Skip to main content

Fred Hoyle’s Universe – Jane Gregory ****

Fred Hoyle, the theoretical astronomer who came to fame in the 1950s with both his theory of the production of the elements in stars (since widely adopted) and his collaboration in the steady state theory of the universe (since abandoned for the “big bang” that Hoyle himself named) is a natural for a science biography. It’s not amazing that there have been two in the past few months – it’s rather more amazing that it has taken so long.
In photographs, Hoyle looks solidly old fashioned, but his Yorkshire temperament, dramatic imagination and unparalleled ability to communicate scientific ideas to non-scientists broke the stuffy mould of 1950s science.
Like Simon Mitton’s competing Fred Hoyle: A Life in Science, this is a book that could have been a little better. Jane Gregory, like Mitton, is an academic, and Hoyle’s story needs a good journalist to make the most of it. Having said that, Gregory does a slightly better job. There’s more feeling for the personal tensions between the players, and a little more of the science (though yet again this is skipped over in a way that a Singh or Gribbin never would – we often get just a bald statement that (for instance) those who supported the Big Bang expected to find a low level of cosmic background radiation, without any explanation of why). Gregory also gives a more rounded picture. She discusses Hoyle’s fiction in some detail, which Mitton only gives a passing mention. This really is important, because Hoyle’s popular writing (both fiction and non-fiction) is a major part of what makes him different from most other scientists. The downside of her greater thoroughness is that she seems to relish the bureaucratic details of grant applications and departmental memos – sometimes a little judicious skipping is necessary.
The least appealing side of Gregory’s version is a rather cold approach to many of the events in Hoyle’s life. She may give more feeling for the venom felt by rival Martin Ryle, but when describing what Hoyle did in life, as opposed to his work, the text is rather hollow, reminiscent of a school essay rather than good biography.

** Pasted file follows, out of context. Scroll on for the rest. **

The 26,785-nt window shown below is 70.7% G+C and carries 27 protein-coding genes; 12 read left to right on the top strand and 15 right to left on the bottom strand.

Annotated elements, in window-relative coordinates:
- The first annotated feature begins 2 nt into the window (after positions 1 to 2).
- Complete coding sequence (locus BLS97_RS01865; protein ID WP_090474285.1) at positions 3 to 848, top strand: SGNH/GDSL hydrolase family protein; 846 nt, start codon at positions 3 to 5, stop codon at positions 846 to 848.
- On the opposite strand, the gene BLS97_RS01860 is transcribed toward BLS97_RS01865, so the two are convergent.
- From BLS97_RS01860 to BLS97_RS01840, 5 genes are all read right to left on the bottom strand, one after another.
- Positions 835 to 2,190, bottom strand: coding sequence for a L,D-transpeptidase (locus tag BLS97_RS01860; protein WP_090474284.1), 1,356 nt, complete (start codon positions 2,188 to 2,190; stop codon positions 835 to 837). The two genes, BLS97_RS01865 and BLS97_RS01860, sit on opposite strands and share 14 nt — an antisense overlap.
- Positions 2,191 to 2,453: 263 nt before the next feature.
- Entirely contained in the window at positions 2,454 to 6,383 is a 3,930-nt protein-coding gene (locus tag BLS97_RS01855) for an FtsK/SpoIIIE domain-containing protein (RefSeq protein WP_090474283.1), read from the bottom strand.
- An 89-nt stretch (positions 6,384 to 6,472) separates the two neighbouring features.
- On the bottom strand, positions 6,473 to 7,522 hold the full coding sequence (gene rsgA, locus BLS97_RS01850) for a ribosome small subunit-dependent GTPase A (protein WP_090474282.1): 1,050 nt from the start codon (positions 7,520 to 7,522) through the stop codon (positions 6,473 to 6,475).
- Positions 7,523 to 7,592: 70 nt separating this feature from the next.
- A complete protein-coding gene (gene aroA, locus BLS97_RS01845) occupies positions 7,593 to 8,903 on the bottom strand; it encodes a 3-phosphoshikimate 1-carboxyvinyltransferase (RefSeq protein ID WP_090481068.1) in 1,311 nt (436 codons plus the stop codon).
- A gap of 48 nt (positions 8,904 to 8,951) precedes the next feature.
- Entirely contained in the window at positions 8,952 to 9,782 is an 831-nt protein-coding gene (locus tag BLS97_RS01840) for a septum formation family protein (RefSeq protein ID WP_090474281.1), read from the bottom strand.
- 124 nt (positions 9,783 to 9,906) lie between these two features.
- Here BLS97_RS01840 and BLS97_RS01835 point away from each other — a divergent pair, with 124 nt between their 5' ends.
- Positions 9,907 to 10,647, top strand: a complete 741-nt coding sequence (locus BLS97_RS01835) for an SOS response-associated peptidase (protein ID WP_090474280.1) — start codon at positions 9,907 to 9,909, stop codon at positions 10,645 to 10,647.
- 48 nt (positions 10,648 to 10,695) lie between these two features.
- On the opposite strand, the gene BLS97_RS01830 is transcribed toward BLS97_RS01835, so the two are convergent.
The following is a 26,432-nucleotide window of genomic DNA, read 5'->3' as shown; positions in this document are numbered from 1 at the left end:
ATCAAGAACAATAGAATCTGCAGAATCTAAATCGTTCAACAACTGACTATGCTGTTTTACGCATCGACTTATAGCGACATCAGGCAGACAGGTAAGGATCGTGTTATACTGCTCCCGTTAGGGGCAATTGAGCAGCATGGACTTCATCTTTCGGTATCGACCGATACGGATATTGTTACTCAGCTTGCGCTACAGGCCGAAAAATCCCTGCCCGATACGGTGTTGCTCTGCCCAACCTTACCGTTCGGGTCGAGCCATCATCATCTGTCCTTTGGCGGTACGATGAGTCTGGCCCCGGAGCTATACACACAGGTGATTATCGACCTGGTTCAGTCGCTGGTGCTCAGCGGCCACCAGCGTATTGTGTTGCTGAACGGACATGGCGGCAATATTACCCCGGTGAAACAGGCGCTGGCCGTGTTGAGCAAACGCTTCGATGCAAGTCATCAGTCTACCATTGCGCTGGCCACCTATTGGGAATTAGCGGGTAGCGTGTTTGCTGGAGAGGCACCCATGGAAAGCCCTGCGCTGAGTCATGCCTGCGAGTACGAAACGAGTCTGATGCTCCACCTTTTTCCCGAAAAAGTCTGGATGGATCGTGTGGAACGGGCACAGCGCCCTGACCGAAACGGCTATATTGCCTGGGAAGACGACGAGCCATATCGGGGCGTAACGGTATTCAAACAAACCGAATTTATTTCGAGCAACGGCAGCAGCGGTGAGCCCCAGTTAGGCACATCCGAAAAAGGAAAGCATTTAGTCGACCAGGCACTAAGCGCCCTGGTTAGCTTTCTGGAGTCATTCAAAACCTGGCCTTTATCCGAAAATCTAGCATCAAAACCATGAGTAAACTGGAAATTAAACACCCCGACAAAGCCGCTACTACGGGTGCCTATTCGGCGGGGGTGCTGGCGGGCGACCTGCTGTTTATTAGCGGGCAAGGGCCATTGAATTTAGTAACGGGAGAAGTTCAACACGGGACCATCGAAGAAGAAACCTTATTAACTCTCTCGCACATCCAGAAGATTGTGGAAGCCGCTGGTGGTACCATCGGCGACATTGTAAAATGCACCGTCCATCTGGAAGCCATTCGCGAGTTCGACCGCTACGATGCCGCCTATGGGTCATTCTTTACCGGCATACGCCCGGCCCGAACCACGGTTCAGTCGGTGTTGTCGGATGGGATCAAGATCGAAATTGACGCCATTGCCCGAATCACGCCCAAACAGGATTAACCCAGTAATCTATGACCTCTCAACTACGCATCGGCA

Not a perfect book then, but if you are only going to buy one biography of Fred Hoyle, this is probably the best choice.
Hardback:  
Review by Brian Clegg

Comments

Popular posts from this blog

The Feed (SF) - Nick Clark Windo ****

Ever since The War of the Worlds, the post-apocalyptic disaster novel has been a firm fixture in the Science Fiction universe. What's more, such books are often among the few SF titles that are shown any interest by the literati, probably because many future disaster novels feature very little science. With a few exceptions, though (I'm thinking, for instance, The Chrysalids) they can make for pretty miserable reading unless you enjoy a diet of page after page of literary agonising.

The Feed is a real mixture. Large chunks of it are exactly that - page after page of self-examining misery with an occasional bit of action thrown in. But, there are parts where the writing really comes alive and shows its quality. This happens when we get the references back to pre-disaster, when we discover the Feed, which takes The Circle's premise to a whole new level with a mega-connected society where all human interaction is through directly-wired connections… until the whole thing fails …

The Bastard Legion (SF) - Gavin Smith *****

Science fiction has a long tradition of 'military in space' themes - and usually these books are uninspiring at best and verging on fascist at worst. From a serious SF viewpoint, it seemed that Joe Haldeman's magnificent The Forever War made the likes of Starship Troopers a mocked thing of the past, but sadly Hollywood seems to have rebooted the concept and we now see a lot of military SF on the shelves.

The bad news is that The Bastard Legion could not be classified as anything else - but the good news is that, just as Buffy the Vampire Slayer subverted the vampire genre, The Bastard Legion has so many twists on a straightforward 'marines in space' title that it does a brilliant job of subversion too.

The basic scenario is instantly different. Miska is heading up a mercenary legion, except they're all hardened criminals on a stolen prison ship, taking part because she has stolen the ship and fitted them all with explosive collars. Oh, and helping her train her &…

The Laser Inventor - Theodore Maiman ****

While the memoirs of many scientists are probably best kept for family consumption, there are some breakthroughs where the story is sufficiently engaging that it can be fascinating to get an inside view on what really happened. Although Theodore Maiman's autobiographical book is not a slick, journalist-polished account, it is very effective at highlighting two significant narratives - how Maiman was able to construct the first ever laser, despite having far fewer resources than many of his competitors, and how 'establishment' academic physicists, particularly in the US, tried to minimise his achievement.

On the straight autobiographical side, we get some early background and discover how Maiman combined degrees in electrical engineering and physics to have an unusually strong mix of the practical and the theoretical. Rather than go into academia after his doctorate, he went into industry - which seems to have been responsible for the backlash against his invention, which we…